This time, though, Yeo was caught off guard.

    “It may sound misleading, but it was a completely separate injury that kept him out of (Tuesday’s) game and one that we believed would have him possibly in the lineup for us tonight,” Yeo told the Post-Dispatch of Stastny’s lower-body ailment, which will keep him out week-to-week. “We were surprised to hear that this came about yesterday.

    “Believe me, I was probably more surprised than all the fans out there. So it’s a difficult one, but one that we’ll have to overcome.”

    Stastny was limited to less than four minutes of ice time during Tuesday’s 4-2 win against the Colorado Avalanche. Initially, Yeo indicated that the issue wasn’t serious — and it very well may not haven been — but that’s irrelevant now, as an entirely new issue could potentially sideline Stastny for the remainder of the regular season.

    The Blues are in good shape for a playoff spot, up eight points on L.A., but are jockeying with Nashville for third spot in the Central Division (both head into tonight’s action with 83 points). St. Louis also has 10 games left.

    There’s no denying Stastny’s absence will be felt. Back when he missed four games in early February, Yeo noted how integral he was to the club.

    “He’s usually the first guy over the boards for a power-play faceoff or the first guy over the boards for a penalty-kill faceoff, and those are key,” Yeo said, per the Blues website. “He’s a very important player for us. You don’t take out a top-line center from too many lineups where they don’t feel that.”

    Limited to just 66 games this season, Stastny has still managed to score 18 goals — third-most on the team — and 40 points. He also averages a healthy 19:08 TOI per night.

    Kings give another kid a look, recall AHL All-Star Brodzinski

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    Last summer, Kings head coach Darryl Sutter stressed that some of the club’s young prospects needed to make an impact at the NHL level.

    And now it’s happening.

    Following the recalls and NHL debuts of Adrian Kempe and Paul LaDue, the Kings have brought up Jonny Brodzinski from AHL Ontario, the club announced on Thursday.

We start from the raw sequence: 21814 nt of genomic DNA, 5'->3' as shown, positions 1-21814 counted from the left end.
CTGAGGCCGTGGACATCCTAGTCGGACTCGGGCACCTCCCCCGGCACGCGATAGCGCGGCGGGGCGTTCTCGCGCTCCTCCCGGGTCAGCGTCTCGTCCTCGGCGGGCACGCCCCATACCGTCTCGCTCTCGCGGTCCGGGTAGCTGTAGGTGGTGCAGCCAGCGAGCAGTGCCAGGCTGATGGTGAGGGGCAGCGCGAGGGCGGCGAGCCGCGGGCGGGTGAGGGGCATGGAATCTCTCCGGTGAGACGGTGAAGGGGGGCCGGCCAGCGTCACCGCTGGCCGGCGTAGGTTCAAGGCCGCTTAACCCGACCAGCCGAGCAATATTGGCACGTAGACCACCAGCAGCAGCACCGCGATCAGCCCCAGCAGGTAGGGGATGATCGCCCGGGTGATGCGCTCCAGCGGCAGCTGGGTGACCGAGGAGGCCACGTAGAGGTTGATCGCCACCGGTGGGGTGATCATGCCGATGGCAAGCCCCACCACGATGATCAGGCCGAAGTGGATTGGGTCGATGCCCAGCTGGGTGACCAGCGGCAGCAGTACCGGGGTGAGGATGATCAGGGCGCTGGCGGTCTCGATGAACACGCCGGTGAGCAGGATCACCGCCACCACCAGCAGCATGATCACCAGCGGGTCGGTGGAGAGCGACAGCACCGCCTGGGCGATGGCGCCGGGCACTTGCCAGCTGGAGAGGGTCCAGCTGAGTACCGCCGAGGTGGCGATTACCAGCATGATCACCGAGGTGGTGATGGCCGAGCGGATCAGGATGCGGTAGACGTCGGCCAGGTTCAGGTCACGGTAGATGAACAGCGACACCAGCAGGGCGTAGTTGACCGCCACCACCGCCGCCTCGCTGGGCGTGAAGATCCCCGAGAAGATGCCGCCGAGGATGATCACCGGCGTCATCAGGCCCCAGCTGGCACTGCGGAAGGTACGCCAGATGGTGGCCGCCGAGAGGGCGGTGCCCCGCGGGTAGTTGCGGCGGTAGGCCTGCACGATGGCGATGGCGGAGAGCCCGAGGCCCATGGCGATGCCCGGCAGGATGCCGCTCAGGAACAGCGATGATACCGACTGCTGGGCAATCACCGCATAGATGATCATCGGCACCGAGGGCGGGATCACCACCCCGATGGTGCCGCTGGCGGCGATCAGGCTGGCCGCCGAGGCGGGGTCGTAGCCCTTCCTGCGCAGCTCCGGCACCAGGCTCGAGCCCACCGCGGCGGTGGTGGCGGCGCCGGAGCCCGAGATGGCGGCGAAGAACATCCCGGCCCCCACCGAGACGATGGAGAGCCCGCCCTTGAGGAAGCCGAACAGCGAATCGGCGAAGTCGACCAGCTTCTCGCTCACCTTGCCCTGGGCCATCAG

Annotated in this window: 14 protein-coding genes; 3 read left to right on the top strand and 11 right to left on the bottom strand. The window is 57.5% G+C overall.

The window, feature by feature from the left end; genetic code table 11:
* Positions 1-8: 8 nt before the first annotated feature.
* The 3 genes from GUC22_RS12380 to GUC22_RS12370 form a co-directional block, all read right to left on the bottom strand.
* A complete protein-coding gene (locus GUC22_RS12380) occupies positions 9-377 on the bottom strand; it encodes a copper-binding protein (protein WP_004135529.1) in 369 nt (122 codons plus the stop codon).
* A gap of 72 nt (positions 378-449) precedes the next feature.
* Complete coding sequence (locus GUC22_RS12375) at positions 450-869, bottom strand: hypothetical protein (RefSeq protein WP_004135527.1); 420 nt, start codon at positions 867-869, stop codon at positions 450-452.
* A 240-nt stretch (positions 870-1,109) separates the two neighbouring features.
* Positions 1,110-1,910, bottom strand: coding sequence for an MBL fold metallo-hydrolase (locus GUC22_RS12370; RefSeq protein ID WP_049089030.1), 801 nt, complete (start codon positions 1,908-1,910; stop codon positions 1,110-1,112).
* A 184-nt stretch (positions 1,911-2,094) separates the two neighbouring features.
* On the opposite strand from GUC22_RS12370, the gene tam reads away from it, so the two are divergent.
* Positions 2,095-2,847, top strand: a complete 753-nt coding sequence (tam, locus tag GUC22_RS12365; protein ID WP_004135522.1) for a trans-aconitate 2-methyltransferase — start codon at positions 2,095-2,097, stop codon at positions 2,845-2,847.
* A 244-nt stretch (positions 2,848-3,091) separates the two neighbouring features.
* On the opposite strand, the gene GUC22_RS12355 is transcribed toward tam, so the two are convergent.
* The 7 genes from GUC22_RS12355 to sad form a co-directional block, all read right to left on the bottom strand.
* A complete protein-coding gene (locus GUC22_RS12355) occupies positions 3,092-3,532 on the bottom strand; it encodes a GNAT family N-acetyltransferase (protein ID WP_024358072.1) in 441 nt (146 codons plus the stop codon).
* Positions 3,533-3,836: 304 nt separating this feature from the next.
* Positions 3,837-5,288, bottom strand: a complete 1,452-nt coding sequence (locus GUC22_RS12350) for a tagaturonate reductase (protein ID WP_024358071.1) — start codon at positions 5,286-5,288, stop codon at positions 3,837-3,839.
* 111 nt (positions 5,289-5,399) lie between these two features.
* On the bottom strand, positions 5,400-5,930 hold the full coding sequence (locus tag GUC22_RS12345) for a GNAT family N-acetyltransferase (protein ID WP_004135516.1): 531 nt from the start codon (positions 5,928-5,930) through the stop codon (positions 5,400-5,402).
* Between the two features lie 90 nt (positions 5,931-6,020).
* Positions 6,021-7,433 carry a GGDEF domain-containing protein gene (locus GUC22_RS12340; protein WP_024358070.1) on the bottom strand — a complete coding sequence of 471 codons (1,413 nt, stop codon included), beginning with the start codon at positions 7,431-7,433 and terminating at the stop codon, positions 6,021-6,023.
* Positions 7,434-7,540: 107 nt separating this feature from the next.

Brodzinski, 23, made the AHL All-Star team this year and leads the Reign in goals, with 25 through 56 games. The former St. Could State sniper left school early two years ago to join the Kings organization, after L.A. took him in the fifth round of the ’13 draft.

    As mentioned above, this recall is in lockstep with what’s developed throughout the year. Kempe, 20, was the club’s first-round pick (29th overall) in ’14 and has fared well since joining the big club, with six points in 16 games.

    LaDue, 24, was a sixth-round pick in ’12 that — like Kempe and Brodzinski — fared well in the American League before getting recalled in February. LaDue has appeared in 15 games for the Kings, scoring five points while averaging 16:25 TOI per night.

    Los Angeles is still technically in the playoff race, but sits eight points back of Nashville for the final wild card spot in the Western Conference — with just 10 games to play. As such, the focus might now shift to giving some youngsters NHL experience.

    Brodzinski will have to wait for his, however. Per LA Kings Insider, it doesn’t look like he’ll play tonight, when the Kings host the Jets at Staples.

     

     

    Polak gets two games for boarding Bjorkstrand

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    Roman Polak‘s hit on Oliver Bjorkstrand has drawn more than the ire of Blue Jackets head coach John Tortorella.

    Today, the NHL announced that Polak, a defenseman for the Toronto Maple Leafs, has been suspended two games for boarding Bjorkstrand Wednesday in Columbus.

    In making the ruling, the league’s Department of Player Safety determined that Polak sent Bjorkstrand “violently” into the boards from behind, causing an injury. The DoPS also noted that the hit was avoidable, with the onus on Polak to “ensure that he avoids this hit entirely, or at the very least, minimizes the force of the impact.”

    You can watch the full ruling below: